our magazine

National Broadcasting Service

On 26/7/1928 the Government announced its intention to establish a National Broadcasting Service, whereby one organisation would cater for the National programmes for all States. The technical services of all States would be owned and operated by the Government, while the provision of programmes would be left to experienced entrepreneurs under contract. An advisory committee to assist the Postmaster-General in the matter was appointed, consisting of Mr. H. P. Brown (Chairman), Mr. J. H. Hammond, K. C., Professor J. P. V. Madsen, Hon. R. B. Orchard, and Mr. W. H. Swanton.

This Committee prepared a detailed scheme for the establishment of the National Service and the extension of the broadcasting service generally throughout the Commonwealth. The recommendation included:-

  • (a) The establishment of a National Broadcasting Service in place of the Class "A" stations. The Postmaster-General's Depart ment would undertake the provision and maintenance of the technical services of the stations, studios and the relaying circuits while the programme services would be let by tender to a programme company;
  • (b) The continuance and extension of the existing system of Class "B" stations, the number, allocation and power of which would be decided by the Postmaster- General;
  • (c) The establishment by the Postmaster-General's Department of a number of Class "C" stations. The programme time of these stations would be made available for the transmission of publicity programmes or programmes sponsored by large advertisers.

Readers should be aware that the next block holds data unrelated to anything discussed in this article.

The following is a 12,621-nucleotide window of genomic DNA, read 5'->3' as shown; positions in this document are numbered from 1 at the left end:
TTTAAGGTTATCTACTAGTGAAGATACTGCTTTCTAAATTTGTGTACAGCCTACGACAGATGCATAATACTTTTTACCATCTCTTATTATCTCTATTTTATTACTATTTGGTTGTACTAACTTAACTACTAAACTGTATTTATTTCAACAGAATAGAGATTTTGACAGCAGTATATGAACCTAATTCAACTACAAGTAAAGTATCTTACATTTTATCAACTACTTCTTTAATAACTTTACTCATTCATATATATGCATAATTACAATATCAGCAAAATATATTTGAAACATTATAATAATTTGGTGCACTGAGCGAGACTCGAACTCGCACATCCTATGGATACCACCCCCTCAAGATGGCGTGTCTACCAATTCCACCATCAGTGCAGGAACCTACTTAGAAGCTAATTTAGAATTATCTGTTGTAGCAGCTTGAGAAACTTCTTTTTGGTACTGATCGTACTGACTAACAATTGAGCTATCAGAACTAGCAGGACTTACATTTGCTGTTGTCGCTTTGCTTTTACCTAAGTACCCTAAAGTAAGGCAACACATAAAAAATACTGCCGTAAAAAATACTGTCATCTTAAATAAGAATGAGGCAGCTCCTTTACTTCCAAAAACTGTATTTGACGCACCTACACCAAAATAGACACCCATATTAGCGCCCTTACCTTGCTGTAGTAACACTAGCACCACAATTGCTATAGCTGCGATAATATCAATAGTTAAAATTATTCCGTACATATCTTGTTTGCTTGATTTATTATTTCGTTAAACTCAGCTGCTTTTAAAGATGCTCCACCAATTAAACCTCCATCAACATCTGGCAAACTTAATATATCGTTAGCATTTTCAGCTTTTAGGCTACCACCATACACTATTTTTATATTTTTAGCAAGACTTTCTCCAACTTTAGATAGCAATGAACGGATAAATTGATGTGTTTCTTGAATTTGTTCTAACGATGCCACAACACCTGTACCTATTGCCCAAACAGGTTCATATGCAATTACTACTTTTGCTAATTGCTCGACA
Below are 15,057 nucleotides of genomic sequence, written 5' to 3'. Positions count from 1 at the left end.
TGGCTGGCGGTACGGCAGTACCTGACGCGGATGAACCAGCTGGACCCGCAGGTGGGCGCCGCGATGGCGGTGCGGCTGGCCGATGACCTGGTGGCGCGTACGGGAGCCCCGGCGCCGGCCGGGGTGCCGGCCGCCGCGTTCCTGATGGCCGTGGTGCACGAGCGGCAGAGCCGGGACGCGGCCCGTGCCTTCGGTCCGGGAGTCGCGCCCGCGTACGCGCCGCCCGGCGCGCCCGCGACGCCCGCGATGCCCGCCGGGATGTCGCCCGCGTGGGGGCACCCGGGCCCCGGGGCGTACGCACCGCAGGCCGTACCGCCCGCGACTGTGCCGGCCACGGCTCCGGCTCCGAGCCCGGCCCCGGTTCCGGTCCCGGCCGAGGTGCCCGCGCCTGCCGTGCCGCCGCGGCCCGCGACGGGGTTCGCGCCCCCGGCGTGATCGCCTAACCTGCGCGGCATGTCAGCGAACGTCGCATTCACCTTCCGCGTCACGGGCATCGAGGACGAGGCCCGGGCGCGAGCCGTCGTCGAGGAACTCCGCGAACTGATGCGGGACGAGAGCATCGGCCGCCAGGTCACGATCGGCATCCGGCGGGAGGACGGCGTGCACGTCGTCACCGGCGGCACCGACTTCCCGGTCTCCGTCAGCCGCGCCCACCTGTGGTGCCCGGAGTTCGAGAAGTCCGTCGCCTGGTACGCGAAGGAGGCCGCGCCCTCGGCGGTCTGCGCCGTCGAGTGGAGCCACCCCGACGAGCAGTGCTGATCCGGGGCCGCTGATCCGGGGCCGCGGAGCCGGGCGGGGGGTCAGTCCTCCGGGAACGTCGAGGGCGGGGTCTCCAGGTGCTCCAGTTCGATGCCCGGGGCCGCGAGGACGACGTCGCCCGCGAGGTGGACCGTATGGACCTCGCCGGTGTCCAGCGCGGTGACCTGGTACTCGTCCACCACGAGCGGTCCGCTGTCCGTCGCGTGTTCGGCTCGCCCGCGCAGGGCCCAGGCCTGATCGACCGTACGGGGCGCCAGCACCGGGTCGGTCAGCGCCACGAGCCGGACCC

• (d) The broadcast listeners licence fees would continue at 24/- per annum, of which 12/-would be the maximum amount available to the Programme Contractor. Of the balance, 3/- would be paid to Amalgamated Wireless in accordance with the 1927 Agree ment between the Commonwealth and the Company and the remainder would be retained by the Postmaster-General's Department to cover the cost of establishing and maintaining the additional stations, studios, relaying circuits, etc., and the cost of general administration in connection with licence records, etc.

In accordance with the Government's approval of the Advisory Committee's plan, action was taken concurrently by the Department:-

  • (a) To acquire the plant of the existing Companies, so that the services would be continued without interruption.
  • (b) To arrange for a contract for the provision of the programmes of the National Service; and
  • (c) To arrange for the erection of additional subsidiary stations in country districts.

About this time the Company owning Station 6WF, Perth, informed the Department that they were unable to continue the service owing to the heavy losses that they had sustained, and were likely to sustain during the remainder of their licence period. They requested the Department to take over and continue the service. The Department purchased the plant and provided the service, including the programmes, from 20/12/1928 until the station was taken over under the National Broadcasting Scheme on 1/9/1929.

Stations come under the Government

As the licences of the four main stations in Sydney and Melbourne were due to expire in July/August, 1929, and as the Government wished to assist the pioneer companies by taking over their assets, if they so desired, the plants of the existing stations were acquired. At the same time tenders were called for plant for additional stations in accordance with conditions specifying plant of the most modern type.